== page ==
Auspicious CNY greetings & symbols


BalikBayani République | Tony Alabastro

To greet Year of Metal Ox, Lions awakened in eye-dotting ceremony to celebrate good health, and dance to bring good fortune and blessing, are discouraged in pandemic times.

Red and gold lions jump from pole to pole, and gobble ang pao, red packets hidden in green lettuce leaves, as gong, drum and cymbals erupt.

We wish you zing lian qua lei! Gong xi fa chai! Wishing you a Happy New Year. Congratulations on your good fortune!

Reggie See greets everyone ‘Gong Xi Fa Chai’ and ‘Good Health’ with a red packet for good luck, good health and wealth, and to face challenges.

His black Mandarin jacket, first worn by Chinese horsemen, and later designed as ceremonial outfit, accents Chinese New Year Eve’s reunion dinner, now done on socially-distanced video calls.

Red, joy’s color, is said to have scared off mythical beast Nian, which, on New Year’s Day would eat livestock, crops and villagers in ancient China.

“Fish is symbolic,” Reggie, in a fish-decorated red shirt, says. Pronunciation of fish in Chinese sounds like ‘surpluses” or “profit.” Fish is always part of the festive table.

Tossed with chopsticks for continued wealth and prosperity: Yu (abundance) Sheng (increase) raw fish on vegetable bed with carrots (blessings), pomelo and lime (wealth), green radish (eternal youth), white radish (promotion), pepper (attracts money), sprinkled with peanuts (household filled with gold) and sesame seeds (flourishing business) to symbolize household filled with gold and silver.

Thick and non-sticky on pan tikoy symbolizes prosperity, harmony, and balance and close family ties. Fourth generation Ever Beauty Precious (Eng Bee Tin) round, vacuum packed and steamed white or brown tikoy is sugar-free and comes with salted egg, minced pork, chorizo, and salted fish.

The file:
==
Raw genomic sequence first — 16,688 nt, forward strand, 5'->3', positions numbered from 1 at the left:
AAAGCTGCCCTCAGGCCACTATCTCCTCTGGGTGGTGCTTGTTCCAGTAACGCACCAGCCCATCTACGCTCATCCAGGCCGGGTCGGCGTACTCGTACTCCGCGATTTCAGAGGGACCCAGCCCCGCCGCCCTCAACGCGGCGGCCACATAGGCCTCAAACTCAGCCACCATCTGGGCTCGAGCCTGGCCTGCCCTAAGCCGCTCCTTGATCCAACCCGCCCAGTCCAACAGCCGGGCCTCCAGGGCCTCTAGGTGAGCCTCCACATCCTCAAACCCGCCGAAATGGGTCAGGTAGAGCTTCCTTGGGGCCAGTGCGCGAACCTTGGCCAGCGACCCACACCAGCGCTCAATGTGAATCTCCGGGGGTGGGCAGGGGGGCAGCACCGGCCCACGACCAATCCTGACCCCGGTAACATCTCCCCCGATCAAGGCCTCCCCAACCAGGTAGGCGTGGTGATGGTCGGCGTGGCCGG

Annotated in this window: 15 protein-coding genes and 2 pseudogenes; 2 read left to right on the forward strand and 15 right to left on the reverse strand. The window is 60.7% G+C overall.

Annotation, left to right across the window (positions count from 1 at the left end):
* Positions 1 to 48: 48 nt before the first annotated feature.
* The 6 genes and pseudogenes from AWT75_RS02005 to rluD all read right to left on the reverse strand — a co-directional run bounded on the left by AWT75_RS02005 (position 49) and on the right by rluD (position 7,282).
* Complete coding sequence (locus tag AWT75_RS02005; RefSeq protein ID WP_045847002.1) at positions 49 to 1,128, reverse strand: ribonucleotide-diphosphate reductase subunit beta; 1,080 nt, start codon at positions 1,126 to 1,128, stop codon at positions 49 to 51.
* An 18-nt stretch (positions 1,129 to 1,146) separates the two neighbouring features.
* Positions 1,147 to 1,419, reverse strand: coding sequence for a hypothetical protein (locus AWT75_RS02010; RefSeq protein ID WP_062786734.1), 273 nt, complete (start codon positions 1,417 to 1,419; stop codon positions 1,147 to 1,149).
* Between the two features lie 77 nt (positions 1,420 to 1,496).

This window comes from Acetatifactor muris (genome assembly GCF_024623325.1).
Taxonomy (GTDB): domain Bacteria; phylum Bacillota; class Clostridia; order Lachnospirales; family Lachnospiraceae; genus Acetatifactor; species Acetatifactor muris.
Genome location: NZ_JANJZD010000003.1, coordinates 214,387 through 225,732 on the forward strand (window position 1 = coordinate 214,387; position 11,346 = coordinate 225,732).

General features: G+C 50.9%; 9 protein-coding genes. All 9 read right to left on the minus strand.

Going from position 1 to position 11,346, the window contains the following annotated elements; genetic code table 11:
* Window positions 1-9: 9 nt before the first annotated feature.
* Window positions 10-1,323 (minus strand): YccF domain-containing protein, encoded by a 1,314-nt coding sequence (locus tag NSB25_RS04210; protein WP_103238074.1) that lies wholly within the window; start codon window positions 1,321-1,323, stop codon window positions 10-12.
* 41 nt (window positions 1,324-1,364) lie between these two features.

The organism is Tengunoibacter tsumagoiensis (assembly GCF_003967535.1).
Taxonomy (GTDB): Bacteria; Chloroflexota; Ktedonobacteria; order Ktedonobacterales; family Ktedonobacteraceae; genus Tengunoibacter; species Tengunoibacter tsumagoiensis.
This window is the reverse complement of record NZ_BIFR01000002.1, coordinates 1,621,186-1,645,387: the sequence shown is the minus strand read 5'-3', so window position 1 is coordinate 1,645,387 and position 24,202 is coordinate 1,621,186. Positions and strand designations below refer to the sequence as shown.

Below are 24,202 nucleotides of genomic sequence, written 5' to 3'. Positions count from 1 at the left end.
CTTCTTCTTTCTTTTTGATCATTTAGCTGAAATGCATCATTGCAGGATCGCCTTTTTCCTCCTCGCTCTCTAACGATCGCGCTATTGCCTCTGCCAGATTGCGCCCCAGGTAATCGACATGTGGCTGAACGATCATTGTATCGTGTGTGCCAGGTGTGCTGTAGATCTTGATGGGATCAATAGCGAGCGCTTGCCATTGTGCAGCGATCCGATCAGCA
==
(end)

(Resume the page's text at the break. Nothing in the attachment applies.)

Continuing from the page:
Peonies, flower of riches on scroll, symbolizes honor, good fortune and a happy marriage. Pink plum blossoms symbolize luck.

Spread open giant fan on wall symbolizes kindness or goodness, which the Chinese calligraphy character for the word fan sounds like.

Symbol of wealth on the cashier’s counter is a round, green pomelo.

Radish cake made of shredded radish and flour is Hokkien homophone for “good fortune“.

Sticky rice wrapped in lotus leaf symbolizes eternity or rebirth. Lotus flower sleeps at night and awakens at sunrise.

Dumplings resemble ancient Chinese ingots and a symbol of prosperity.
Mandarin oranges, given in pairs, symbolize gold
Because Chinese New Year is an auspicious celebration, Reggie explains other popular greetings:

“Wan Su Lu yi means a million tasks are successful. Sen yi xin rong means ‘business is prosperous’.

Pu pu kau sen means ‘every step is progressive, better’.

Qin yui man tang means ‘gold and jade fill up your pavilion or home’.

Hua kai fu kui means ‘flower blooms bring wealth’.

Lian lian yeo yu means ‘every year in abundance or profitable’.

Sin sian shi chen means ‘whatever your heart desired is successful’.

Chu ni sen chi jian kang means ‘wishing you good health’.”

On 15th day of Chinese New Year is first night of full moon.

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